In my adult years, I found myself conducting a spiritual version of this exercise. As a child of the church, I grew up with a sturdy frame for my faith . . . with all the customs and hymns and Churchspeak that demonstrated my particular style of faith. Now, I can't knock many of the religious practices I grew up with. As I've said before, I'm a ritual junkie, and the customs of my faith fulfill and sustain me. That said, I reached a point (sometime in college, naturally), when I had grown so comfortable with the same old frame that I wasn't sure I knew the truth about the God at the center of it. I had lost Him in there somewhere.

So I began to trim. I stepped back from playing the leader in Bible studies. I grew less inclined to talk about my faith and more inclined to keep quiet and listen. I even (sorry, Mom and Dad!) started skipping church more often than I attended it. I kept cutting and cutting until I was completely alone with God—my flawed, lovely, spiritual self lying bare before Him. And it wasn't until I felt grounded in this inspirational relationship again that I began to let my practice grow back.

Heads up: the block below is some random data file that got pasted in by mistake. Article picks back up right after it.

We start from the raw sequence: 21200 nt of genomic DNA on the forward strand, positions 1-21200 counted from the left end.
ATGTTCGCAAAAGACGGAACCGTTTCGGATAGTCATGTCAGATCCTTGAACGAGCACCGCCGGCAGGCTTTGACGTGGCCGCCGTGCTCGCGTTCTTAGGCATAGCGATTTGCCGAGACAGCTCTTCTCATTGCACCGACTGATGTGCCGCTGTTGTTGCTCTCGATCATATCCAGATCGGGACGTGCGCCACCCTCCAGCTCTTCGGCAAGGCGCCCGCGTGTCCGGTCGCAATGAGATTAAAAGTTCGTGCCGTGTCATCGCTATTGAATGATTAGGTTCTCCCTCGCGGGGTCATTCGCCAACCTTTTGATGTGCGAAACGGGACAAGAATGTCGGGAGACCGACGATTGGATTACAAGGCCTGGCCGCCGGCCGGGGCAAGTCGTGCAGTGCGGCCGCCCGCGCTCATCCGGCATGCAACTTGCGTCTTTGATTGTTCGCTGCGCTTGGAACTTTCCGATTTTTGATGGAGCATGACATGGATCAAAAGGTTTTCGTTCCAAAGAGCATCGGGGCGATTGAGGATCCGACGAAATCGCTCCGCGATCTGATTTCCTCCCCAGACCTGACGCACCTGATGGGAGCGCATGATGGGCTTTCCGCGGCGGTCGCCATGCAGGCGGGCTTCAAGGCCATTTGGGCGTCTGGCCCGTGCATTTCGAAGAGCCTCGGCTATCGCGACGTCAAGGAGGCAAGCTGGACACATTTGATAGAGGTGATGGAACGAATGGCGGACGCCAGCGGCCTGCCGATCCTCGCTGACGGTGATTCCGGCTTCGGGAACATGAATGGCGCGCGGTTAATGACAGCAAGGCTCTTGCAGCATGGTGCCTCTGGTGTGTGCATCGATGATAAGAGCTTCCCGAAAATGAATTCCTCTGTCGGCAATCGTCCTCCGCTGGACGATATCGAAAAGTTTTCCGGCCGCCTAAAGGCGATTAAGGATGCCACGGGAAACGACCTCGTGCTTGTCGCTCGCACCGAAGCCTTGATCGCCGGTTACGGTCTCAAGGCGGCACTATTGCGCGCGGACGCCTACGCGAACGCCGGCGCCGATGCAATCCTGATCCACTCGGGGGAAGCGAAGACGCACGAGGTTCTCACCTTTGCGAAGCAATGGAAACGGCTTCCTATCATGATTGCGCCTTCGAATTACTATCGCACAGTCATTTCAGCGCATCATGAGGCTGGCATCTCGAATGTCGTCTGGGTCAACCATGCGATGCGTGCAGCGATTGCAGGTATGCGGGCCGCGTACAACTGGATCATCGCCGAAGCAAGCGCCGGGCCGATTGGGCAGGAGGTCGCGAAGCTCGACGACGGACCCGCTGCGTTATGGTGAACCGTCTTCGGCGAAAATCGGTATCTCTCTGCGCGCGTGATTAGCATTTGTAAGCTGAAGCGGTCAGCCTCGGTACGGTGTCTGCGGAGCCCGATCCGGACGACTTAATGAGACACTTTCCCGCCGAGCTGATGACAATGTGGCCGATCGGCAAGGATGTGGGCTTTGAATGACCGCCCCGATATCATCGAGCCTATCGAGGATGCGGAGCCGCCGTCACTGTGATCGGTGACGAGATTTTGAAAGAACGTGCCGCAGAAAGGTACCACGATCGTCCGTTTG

It's nice to tell this story about my spiritual growth. I generally keep it to myself, afraid that I'll be judged as a wayward sheep, but then "wayward" isn't the word, is it? How can it be when God is always beside me, willing to hold me steady while I cut all the trappings away if that's what it takes for my feeble little eyes to finally see Him?


My worship begins here,
here in this still, simple place
where You are--
here at the core inside of my words,
inside of my songs,
inside of my spiritual schedule.
Let my faith be a bloom,
the petals of my practice
fanning out around the Center that sustains them,
that inspires and informs them.
Be my first, last, and middle,
so that when the music dies down
and the crowd scatters,
I still remember why I came.
I came to be with You.

-Abi Wurdeman

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